A number of tire cords, e.g. brass-coated cabled steel cords, are guided from a conventional creel into parallel array and contact with a sheet of backing material which has at least one face covered with a suitable cement or adhesive having sufficient adhesive strength for holding the cords to the backing sheet at a desired end count or parallel spacing.

A good, reusable backing material for the metal tire cords is a rubberized textile fabric made by calendering a cotton, rayon, or nylon cord fabric with unvulcanized rubber material and then heating the coated fabric to vulcanize the rubber material which is soft and pliable for receiving and partially surrounding the metal tire cords. This rubberized fabric is then treated with a contact-type cement or adhesive to which the metal cords immediately adhere upon contacting. Thus, the metal cords become firmly anchored and embedded in the adhesive-faced, soft rubber coating of the textile fabric. The piece of backing material and attached metal cords are spirally wound into a roll for removal to a conventional calender where the metal cords are embedded in rubber material used in the production of tires. The backing material is removed, or separated, from the metal cords during the calendering operation in one of two ways. In the first method, the backing material and attached metal cords are contacted with a first layer of rubber material to partially embed the metal cords. The backing material is then separated from the metal cords, prior to contacting the partially embedded metal cords with a second layer of rubber material which completely surrounds and embeds the metal cords. Using this method, it was found that the backing sheet resisted any change in the placement of the metal cords, resulting in an improved end count of the rubber-coated metal cords. The second method involves separating the backing material from the metal cords just prior to passing the metal cords through calender rolls where the metal cords are successively contacted with two layers of rubber material to cover and embed the metal cords. The used backing material, after separation from the metal cords, can be scrapped, or rewound for recycling and reuse. Another good backing material is a Scotch brand adhesive tape which readily adheres to the metal.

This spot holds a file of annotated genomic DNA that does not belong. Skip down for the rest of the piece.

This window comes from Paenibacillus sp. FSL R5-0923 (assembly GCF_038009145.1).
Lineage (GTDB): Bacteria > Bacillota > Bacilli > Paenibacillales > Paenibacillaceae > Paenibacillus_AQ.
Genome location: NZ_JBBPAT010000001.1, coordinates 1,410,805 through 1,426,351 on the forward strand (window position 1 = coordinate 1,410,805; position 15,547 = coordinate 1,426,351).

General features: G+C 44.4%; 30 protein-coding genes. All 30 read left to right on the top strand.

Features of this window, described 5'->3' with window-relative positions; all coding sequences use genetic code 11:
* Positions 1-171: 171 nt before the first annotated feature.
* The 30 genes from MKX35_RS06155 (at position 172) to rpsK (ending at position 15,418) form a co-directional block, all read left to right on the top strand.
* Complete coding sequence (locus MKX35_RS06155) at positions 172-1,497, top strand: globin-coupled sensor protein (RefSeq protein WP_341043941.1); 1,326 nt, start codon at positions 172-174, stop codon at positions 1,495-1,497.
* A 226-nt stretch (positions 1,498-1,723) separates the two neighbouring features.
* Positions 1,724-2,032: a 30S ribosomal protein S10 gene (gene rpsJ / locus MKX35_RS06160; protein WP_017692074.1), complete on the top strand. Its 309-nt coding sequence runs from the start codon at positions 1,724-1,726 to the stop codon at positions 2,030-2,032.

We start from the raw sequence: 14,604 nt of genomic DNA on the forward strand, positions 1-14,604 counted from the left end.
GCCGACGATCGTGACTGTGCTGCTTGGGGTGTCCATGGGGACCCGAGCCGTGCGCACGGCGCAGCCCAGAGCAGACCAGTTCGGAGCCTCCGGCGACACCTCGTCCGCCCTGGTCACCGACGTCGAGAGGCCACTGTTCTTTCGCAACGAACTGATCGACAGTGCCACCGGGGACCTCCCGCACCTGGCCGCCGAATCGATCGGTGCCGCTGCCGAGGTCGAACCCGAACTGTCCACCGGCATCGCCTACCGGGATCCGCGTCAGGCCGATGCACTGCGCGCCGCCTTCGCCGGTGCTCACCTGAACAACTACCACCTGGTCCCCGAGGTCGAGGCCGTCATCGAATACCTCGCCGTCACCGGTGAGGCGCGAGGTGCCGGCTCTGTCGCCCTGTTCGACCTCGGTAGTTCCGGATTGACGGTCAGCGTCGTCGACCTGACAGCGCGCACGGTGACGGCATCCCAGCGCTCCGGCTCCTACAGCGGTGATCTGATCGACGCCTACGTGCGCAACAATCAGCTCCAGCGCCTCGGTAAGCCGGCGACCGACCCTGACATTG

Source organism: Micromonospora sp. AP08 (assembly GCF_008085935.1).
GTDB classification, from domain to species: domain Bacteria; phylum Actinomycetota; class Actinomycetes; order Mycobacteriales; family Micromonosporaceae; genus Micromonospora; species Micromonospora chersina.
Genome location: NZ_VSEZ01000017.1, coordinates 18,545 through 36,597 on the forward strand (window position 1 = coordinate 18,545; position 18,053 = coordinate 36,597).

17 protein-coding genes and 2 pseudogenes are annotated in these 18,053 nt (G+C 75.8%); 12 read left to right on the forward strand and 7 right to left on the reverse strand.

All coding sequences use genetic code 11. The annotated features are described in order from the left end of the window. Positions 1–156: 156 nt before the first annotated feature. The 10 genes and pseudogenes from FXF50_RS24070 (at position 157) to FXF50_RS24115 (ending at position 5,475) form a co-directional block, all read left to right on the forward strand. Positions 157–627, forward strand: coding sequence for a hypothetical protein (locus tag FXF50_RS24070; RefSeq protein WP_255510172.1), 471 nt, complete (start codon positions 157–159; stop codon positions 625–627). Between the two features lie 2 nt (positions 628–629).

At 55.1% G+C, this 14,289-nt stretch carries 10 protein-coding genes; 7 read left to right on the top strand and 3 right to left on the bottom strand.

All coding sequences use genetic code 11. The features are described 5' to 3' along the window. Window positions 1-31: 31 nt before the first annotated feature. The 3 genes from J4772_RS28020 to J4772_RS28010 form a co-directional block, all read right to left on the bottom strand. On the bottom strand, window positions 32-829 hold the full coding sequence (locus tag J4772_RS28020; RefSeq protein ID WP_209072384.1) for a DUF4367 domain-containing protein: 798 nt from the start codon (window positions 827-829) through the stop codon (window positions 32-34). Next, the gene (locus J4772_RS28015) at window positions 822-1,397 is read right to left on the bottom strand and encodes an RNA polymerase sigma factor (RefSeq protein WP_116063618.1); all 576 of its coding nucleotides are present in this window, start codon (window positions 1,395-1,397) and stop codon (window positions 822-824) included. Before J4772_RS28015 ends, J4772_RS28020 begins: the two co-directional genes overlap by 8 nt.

The invention, as indicated, is also applicable to maintaining textile as well as metal tire cords in parallel array. A particularly good backing material for rayon, nylon, or polyester cords was found to be ordinary cotton scrim composed of lightweight cotton threads which extend in both the warp and weft directions and are spaced from one-sixteenth to one-half inches apart. The cotton scrim can be permanently bonded, or cemented to the parallel textile cords and has proven effective in maintaining the textile tire cords parallel during further processing as, for example, their treatment with an agent for promoting the bond between the textile cords and the rubber material of the tire.

The contact cement, or adhesive interposed between the backing material and textile or metal cords, should be chemically compatible with the cords to insure that there is no loss of adhesive with the rubber material, or other detrimental effects to the cords such as the promotion of corrosion of the metal cords.

Thus, there has been described a method which enables the use of existing calenders for embedding metal tire cords in rubber material used in the production of tires.

Patent Citations
Cited PatentFiling datePublication dateApplicantTitle
US1952468 *Oct 15, 1931Mar 27, 1934Alfred J SmithAutomobile trim material and its method of manufacture
US2038328 *Jun 5, 1935Apr 21, 1936Seiberling Rubber CoManufacture of rubberized fabrics
US2344457 *Jun 27, 1942Mar 14, 1944Chicago Printed String CoComposite ribbon
US2485725 *Jun 22, 1944Oct 25, 1949American Viscose CorpCoated elastic fabric
US2561781 *Apr 21, 1950Jul 24, 1951Gummed Products CompanyMethod for making reinforced laminated material
US3239396 *Feb 2, 1962Mar 8, 1966Western Electric CoMethods of and apparatus for laminating elongated members
US3553065 *May 27, 1966Jan 5, 1971Kimberly Clark CoHighly-drafted sinusoidal patterned nonwoven fabric and method of making
US3810805 *Apr 14, 1972May 14, 1974Goldsworthy Eng IncGeodesic path length compensator for composite-tape placement head
Referenced by
Citing PatentFiling datePublication dateApplicantTitle
US5009732 *Apr 28, 1989Apr 23, 1991Bridgestone CorporationMethod of manufacturing member for use in tire including engaging wires between gears
U.S. Classification156/168, 156/249, 156/433, 156/178, 156/437
International ClassificationB29C70/20
Cooperative ClassificationB29B15/122, B29D2030/381, B29K2021/00, B29L2030/003
European ClassificationB29B15/14